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Alex Atwater
Alex Atwater
2,624 Points

NSArray and NSDictionary Literal Definition: No alloc init?

For NSArray and NSDictionary he has shown us two ways to set up each. An "harder" and "easier" way, if you will. I understand the harder way, and i also understand the easier way's syntax, but now how it actually works. Here's what i mean:

//"Harder way"
NSDictionary *book = [[NSDictionary alloc] initWithObjectsAndKeys:@"value", @"key", @"value", @"key, nil];

//"Same result aka "Easier Way" - "Literal"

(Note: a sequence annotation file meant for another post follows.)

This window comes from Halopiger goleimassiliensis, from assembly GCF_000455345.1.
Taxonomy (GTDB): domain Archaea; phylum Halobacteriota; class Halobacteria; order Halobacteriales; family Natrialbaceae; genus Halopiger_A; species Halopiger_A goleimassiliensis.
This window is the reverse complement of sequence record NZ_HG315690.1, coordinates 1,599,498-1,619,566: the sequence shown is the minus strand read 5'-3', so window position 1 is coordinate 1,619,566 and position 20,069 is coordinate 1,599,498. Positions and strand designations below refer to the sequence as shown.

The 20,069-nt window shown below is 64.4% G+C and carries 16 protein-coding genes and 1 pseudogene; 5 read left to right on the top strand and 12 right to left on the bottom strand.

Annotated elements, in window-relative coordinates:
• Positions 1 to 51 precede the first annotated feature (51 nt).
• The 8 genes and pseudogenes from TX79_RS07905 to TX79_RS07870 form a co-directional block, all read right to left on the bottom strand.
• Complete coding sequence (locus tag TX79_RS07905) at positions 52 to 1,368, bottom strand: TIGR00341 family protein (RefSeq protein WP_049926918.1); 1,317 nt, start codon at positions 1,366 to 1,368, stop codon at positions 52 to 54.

NSDictionary *book = @{@"key":@"value", "key":@"value"};

So that's the way i learned how to do it in python, key then value, so i could understand it. But it would be easier to understand if I knew why. Where is the alloc and init? I mean i guess by "literally" saying the values that the init part, but where is the "alloc" part?

1 Answer

Patrick Cooney
Patrick Cooney
12,216 Points

As I understand it this is happening behind the scenes at compile time. The compiler knows when you give it the literal syntax that it needs to alloc and init some memory to store the values. Similar to the way it knows at runtime (i believe it's runtime) that any objects created in the storyboards need to be allocated and initialized.